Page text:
‘Captain America: Civil War’ Forces Black Widow to Become the ‘Mediator’
The Mediator sounds like a superhero name all its own, but that’s how Black Widow apparently sees herself and her place in Captain America: Civil War. While previous Marvel films have firmly established a good working relationship between Scarlett Johansson’s character and Steve Rogers, she’ll find herself on the other side of the battle in the studio’s next outing — but it’s a little more complicated than that.
Chris Evans recently explained to Entertainment Weekly that the fight between Cap and Iron Man isn’t as simple as who’s right and who’s wrong, and Johansson’s comments to EW in her own interview echo those sentiments. Black Widow has had stronger relationships with Jeremy Renner’s Hawkeye and Evans’ Steve Rogers, but Civil War sees her in Tony’s corner — why?
Johansson says her allegiance isn’t that easily defined:
I think she understands where everyone is coming from. And none of it really matters to her, you know? There’s a bigger problem at hand and she’s, I think, strangely, kind of the mediator. Which is not exactly how you would imagine her to be. But I think she really does see both sides of the coin and I think her strength is that she’s not personally involved.
The fight between Cap and Iron Man looks pretty personal to us, but Black Widow isn’t the same as her fellow Avengers. According to Johansson, Natasha Romanoff never wanted to be an Avenger:
I don’t think she’s ever aspired to become an Avenger. That’s not really a choice that she made. It’s kind of like the events in her life led her to that point and when we see her [in Civil War], she’s finally capable of making a choice for herself. Which is kind of a milestone in someone’s life when they’ve not really participated in the decisions that were made for them. She’s finally at a place where she’s going, ‘Okay, I actually kind of know what I want. And I think I kind of deserve it.’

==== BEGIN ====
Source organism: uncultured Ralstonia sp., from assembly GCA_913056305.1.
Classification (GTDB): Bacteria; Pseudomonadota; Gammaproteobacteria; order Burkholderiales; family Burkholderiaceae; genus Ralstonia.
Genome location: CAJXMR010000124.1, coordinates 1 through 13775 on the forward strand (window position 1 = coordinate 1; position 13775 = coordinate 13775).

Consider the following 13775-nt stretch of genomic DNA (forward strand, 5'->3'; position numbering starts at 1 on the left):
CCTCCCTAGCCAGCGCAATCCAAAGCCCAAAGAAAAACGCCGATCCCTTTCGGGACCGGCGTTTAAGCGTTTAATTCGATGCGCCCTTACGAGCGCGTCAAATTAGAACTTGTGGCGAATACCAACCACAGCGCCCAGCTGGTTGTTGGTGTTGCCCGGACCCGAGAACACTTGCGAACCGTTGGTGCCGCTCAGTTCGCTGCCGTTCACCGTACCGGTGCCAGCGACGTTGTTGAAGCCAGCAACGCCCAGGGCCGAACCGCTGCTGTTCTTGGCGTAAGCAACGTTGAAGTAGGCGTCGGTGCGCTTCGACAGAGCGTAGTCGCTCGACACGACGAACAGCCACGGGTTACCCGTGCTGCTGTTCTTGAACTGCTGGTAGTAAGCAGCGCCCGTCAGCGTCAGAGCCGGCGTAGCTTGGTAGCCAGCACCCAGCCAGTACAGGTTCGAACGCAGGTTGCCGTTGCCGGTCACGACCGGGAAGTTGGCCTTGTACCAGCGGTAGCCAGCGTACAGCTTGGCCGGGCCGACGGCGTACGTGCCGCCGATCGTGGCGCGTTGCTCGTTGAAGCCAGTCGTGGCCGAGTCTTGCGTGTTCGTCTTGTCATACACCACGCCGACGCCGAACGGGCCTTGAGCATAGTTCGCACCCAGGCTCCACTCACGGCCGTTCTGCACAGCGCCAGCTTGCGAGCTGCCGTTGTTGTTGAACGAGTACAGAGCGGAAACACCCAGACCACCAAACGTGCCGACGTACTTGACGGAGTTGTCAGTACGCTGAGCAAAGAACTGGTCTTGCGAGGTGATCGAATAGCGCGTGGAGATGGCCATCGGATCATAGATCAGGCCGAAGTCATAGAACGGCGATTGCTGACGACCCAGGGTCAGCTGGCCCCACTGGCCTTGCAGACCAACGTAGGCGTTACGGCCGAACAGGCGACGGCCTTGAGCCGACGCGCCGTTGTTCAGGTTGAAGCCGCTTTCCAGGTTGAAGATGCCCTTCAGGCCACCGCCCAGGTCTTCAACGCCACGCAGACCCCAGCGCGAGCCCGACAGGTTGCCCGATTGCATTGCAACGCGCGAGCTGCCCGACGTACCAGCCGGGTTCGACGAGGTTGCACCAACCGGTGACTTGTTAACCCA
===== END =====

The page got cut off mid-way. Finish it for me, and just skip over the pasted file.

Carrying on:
We saw some of this in Age of Ultron, which gave us a peek at Natasha’s origin story and helped bring more dimension to the character. And given that she almost ditched the crew to run off with Hulk, her lack of commitment isn’t that surprising.
But it is still a little surprising to see her on Tony’s side against Hawkeye and Cap, a decision that’s been perhaps unfairly criticized by a few fans — Black Widow isn’t defined by her loyalty to a man; she’s loyal to herself above all. Johansson says she’s okay with these criticisms, as long as what she’s doing is inspiring a strong reaction:
You know, I’m happy that people scrutinize the Widow’s storylines and care about it and are invested. I’d much rather it be like that than have a kind of ‘meh’ reaction. For me to have people say that would be, ouch, you know? Everything that I’ve done with the Widow, to me makes sense. It’s in line with active decisions that I’ve made for the character. I’ve been able to develop this character very closely with Joss and [Civil War directors Joe and Anthony Russo].
Captain America: Civil War hits theaters on May 6, 2016.